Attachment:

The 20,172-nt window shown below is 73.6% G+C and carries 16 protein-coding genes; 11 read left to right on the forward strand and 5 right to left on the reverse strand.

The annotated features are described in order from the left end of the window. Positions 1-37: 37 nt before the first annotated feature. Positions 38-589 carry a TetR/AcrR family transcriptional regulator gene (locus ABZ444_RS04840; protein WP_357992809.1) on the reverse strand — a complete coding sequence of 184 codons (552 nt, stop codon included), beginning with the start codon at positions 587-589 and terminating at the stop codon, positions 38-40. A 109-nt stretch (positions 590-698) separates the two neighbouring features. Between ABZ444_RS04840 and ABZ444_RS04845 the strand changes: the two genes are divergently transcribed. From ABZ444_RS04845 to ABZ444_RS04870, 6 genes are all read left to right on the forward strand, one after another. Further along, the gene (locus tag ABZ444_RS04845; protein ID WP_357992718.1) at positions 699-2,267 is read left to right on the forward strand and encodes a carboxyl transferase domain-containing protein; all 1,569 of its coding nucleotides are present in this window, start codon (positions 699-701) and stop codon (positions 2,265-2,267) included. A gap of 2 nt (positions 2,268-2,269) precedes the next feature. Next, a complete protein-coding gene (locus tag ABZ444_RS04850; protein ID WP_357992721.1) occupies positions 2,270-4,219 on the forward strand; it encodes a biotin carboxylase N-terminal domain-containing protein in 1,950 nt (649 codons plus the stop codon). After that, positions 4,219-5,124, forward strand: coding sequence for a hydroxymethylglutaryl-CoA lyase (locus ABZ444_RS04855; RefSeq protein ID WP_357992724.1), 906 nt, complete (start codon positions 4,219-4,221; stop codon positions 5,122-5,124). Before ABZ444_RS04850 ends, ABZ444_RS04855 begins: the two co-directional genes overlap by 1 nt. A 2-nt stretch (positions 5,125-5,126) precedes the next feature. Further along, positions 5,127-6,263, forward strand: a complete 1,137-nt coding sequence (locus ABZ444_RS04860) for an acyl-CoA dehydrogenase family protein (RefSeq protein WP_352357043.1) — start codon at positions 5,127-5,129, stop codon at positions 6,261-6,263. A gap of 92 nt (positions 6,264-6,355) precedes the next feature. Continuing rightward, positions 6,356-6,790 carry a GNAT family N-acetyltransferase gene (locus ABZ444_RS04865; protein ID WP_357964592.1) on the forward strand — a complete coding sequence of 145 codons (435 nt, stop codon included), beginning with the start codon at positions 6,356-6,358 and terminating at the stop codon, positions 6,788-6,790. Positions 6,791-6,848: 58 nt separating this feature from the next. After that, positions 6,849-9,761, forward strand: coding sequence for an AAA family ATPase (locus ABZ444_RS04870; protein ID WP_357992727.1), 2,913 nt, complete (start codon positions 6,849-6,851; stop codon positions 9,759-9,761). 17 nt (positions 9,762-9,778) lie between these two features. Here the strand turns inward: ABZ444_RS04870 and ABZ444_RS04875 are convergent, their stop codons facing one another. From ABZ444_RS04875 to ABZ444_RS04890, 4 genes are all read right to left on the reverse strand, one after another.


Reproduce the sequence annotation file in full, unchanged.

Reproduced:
The 20,172-nt window shown below is 73.6% G+C and carries 16 protein-coding genes; 11 read left to right on the forward strand and 5 right to left on the reverse strand.

The annotated features are described in order from the left end of the window. Positions 1-37: 37 nt before the first annotated feature. Positions 38-589 carry a TetR/AcrR family transcriptional regulator gene (locus ABZ444_RS04840; protein WP_357992809.1) on the reverse strand — a complete coding sequence of 184 codons (552 nt, stop codon included), beginning with the start codon at positions 587-589 and terminating at the stop codon, positions 38-40. A 109-nt stretch (positions 590-698) separates the two neighbouring features. Between ABZ444_RS04840 and ABZ444_RS04845 the strand changes: the two genes are divergently transcribed. From ABZ444_RS04845 to ABZ444_RS04870, 6 genes are all read left to right on the forward strand, one after another. Further along, the gene (locus tag ABZ444_RS04845; protein ID WP_357992718.1) at positions 699-2,267 is read left to right on the forward strand and encodes a carboxyl transferase domain-containing protein; all 1,569 of its coding nucleotides are present in this window, start codon (positions 699-701) and stop codon (positions 2,265-2,267) included. A gap of 2 nt (positions 2,268-2,269) precedes the next feature. Next, a complete protein-coding gene (locus tag ABZ444_RS04850; protein ID WP_357992721.1) occupies positions 2,270-4,219 on the forward strand; it encodes a biotin carboxylase N-terminal domain-containing protein in 1,950 nt (649 codons plus the stop codon). After that, positions 4,219-5,124, forward strand: coding sequence for a hydroxymethylglutaryl-CoA lyase (locus ABZ444_RS04855; RefSeq protein ID WP_357992724.1), 906 nt, complete (start codon positions 4,219-4,221; stop codon positions 5,122-5,124). Before ABZ444_RS04850 ends, ABZ444_RS04855 begins: the two co-directional genes overlap by 1 nt. A 2-nt stretch (positions 5,125-5,126) precedes the next feature. Further along, positions 5,127-6,263, forward strand: a complete 1,137-nt coding sequence (locus ABZ444_RS04860) for an acyl-CoA dehydrogenase family protein (RefSeq protein WP_352357043.1) — start codon at positions 5,127-5,129, stop codon at positions 6,261-6,263. A gap of 92 nt (positions 6,264-6,355) precedes the next feature. Continuing rightward, positions 6,356-6,790 carry a GNAT family N-acetyltransferase gene (locus ABZ444_RS04865; protein ID WP_357964592.1) on the forward strand — a complete coding sequence of 145 codons (435 nt, stop codon included), beginning with the start codon at positions 6,356-6,358 and terminating at the stop codon, positions 6,788-6,790. Positions 6,791-6,848: 58 nt separating this feature from the next. After that, positions 6,849-9,761, forward strand: coding sequence for an AAA family ATPase (locus ABZ444_RS04870; protein ID WP_357992727.1), 2,913 nt, complete (start codon positions 6,849-6,851; stop codon positions 9,759-9,761). 17 nt (positions 9,762-9,778) lie between these two features. Here the strand turns inward: ABZ444_RS04870 and ABZ444_RS04875 are convergent, their stop codons facing one another. From ABZ444_RS04875 to ABZ444_RS04890, 4 genes are all read right to left on the reverse strand, one after another.